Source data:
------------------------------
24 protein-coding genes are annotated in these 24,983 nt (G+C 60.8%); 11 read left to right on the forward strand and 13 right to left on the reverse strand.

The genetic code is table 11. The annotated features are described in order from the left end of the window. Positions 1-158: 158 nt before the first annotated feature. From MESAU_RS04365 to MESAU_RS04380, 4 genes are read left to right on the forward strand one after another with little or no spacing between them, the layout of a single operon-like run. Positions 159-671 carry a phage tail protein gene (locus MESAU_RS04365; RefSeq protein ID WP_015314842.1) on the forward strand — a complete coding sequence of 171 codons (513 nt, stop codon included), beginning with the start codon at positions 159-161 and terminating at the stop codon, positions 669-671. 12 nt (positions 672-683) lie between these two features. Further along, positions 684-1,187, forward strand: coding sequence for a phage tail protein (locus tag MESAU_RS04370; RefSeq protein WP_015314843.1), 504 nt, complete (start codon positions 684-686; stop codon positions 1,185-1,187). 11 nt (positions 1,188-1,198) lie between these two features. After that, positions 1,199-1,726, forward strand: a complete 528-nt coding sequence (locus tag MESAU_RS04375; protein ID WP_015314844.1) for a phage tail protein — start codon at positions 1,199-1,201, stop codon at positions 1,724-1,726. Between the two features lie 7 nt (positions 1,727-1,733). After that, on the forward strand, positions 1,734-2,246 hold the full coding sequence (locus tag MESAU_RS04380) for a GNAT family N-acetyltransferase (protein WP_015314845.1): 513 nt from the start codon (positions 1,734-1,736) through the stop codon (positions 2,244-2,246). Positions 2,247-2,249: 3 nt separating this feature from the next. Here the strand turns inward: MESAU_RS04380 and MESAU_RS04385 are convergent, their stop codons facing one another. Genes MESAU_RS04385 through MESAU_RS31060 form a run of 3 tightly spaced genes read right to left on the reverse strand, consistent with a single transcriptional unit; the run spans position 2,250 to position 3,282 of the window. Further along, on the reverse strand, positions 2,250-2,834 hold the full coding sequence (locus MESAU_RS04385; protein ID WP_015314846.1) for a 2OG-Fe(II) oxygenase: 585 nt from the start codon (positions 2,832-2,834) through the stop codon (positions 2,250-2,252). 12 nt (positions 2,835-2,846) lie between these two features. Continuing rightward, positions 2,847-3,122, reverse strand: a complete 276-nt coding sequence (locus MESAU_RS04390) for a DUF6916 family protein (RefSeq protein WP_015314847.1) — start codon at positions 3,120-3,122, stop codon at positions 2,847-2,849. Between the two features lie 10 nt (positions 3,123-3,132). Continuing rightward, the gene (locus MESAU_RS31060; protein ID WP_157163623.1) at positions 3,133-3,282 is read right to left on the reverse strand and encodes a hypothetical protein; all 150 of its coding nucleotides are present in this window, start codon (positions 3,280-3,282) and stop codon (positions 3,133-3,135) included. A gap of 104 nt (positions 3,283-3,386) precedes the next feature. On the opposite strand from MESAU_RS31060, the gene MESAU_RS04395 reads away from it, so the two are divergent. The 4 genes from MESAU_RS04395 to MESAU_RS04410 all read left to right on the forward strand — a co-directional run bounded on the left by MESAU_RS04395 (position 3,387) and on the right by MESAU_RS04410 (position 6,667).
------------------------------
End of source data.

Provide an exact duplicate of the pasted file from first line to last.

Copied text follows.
24 protein-coding genes are annotated in these 24,983 nt (G+C 60.8%); 11 read left to right on the forward strand and 13 right to left on the reverse strand.

The genetic code is table 11. The annotated features are described in order from the left end of the window. Positions 1-158: 158 nt before the first annotated feature. From MESAU_RS04365 to MESAU_RS04380, 4 genes are read left to right on the forward strand one after another with little or no spacing between them, the layout of a single operon-like run. Positions 159-671 carry a phage tail protein gene (locus MESAU_RS04365; RefSeq protein ID WP_015314842.1) on the forward strand — a complete coding sequence of 171 codons (513 nt, stop codon included), beginning with the start codon at positions 159-161 and terminating at the stop codon, positions 669-671. 12 nt (positions 672-683) lie between these two features. Further along, positions 684-1,187, forward strand: coding sequence for a phage tail protein (locus tag MESAU_RS04370; RefSeq protein WP_015314843.1), 504 nt, complete (start codon positions 684-686; stop codon positions 1,185-1,187). 11 nt (positions 1,188-1,198) lie between these two features. After that, positions 1,199-1,726, forward strand: a complete 528-nt coding sequence (locus tag MESAU_RS04375; protein ID WP_015314844.1) for a phage tail protein — start codon at positions 1,199-1,201, stop codon at positions 1,724-1,726. Between the two features lie 7 nt (positions 1,727-1,733). After that, on the forward strand, positions 1,734-2,246 hold the full coding sequence (locus tag MESAU_RS04380) for a GNAT family N-acetyltransferase (protein WP_015314845.1): 513 nt from the start codon (positions 1,734-1,736) through the stop codon (positions 2,244-2,246). Positions 2,247-2,249: 3 nt separating this feature from the next. Here the strand turns inward: MESAU_RS04380 and MESAU_RS04385 are convergent, their stop codons facing one another. Genes MESAU_RS04385 through MESAU_RS31060 form a run of 3 tightly spaced genes read right to left on the reverse strand, consistent with a single transcriptional unit; the run spans position 2,250 to position 3,282 of the window. Further along, on the reverse strand, positions 2,250-2,834 hold the full coding sequence (locus MESAU_RS04385; protein ID WP_015314846.1) for a 2OG-Fe(II) oxygenase: 585 nt from the start codon (positions 2,832-2,834) through the stop codon (positions 2,250-2,252). 12 nt (positions 2,835-2,846) lie between these two features. Continuing rightward, positions 2,847-3,122, reverse strand: a complete 276-nt coding sequence (locus MESAU_RS04390) for a DUF6916 family protein (RefSeq protein WP_015314847.1) — start codon at positions 3,120-3,122, stop codon at positions 2,847-2,849. Between the two features lie 10 nt (positions 3,123-3,132). Continuing rightward, the gene (locus MESAU_RS31060; protein ID WP_157163623.1) at positions 3,133-3,282 is read right to left on the reverse strand and encodes a hypothetical protein; all 150 of its coding nucleotides are present in this window, start codon (positions 3,280-3,282) and stop codon (positions 3,133-3,135) included. A gap of 104 nt (positions 3,283-3,386) precedes the next feature. On the opposite strand from MESAU_RS31060, the gene MESAU_RS04395 reads away from it, so the two are divergent. The 4 genes from MESAU_RS04395 to MESAU_RS04410 all read left to right on the forward strand — a co-directional run bounded on the left by MESAU_RS04395 (position 3,387) and on the right by MESAU_RS04410 (position 6,667).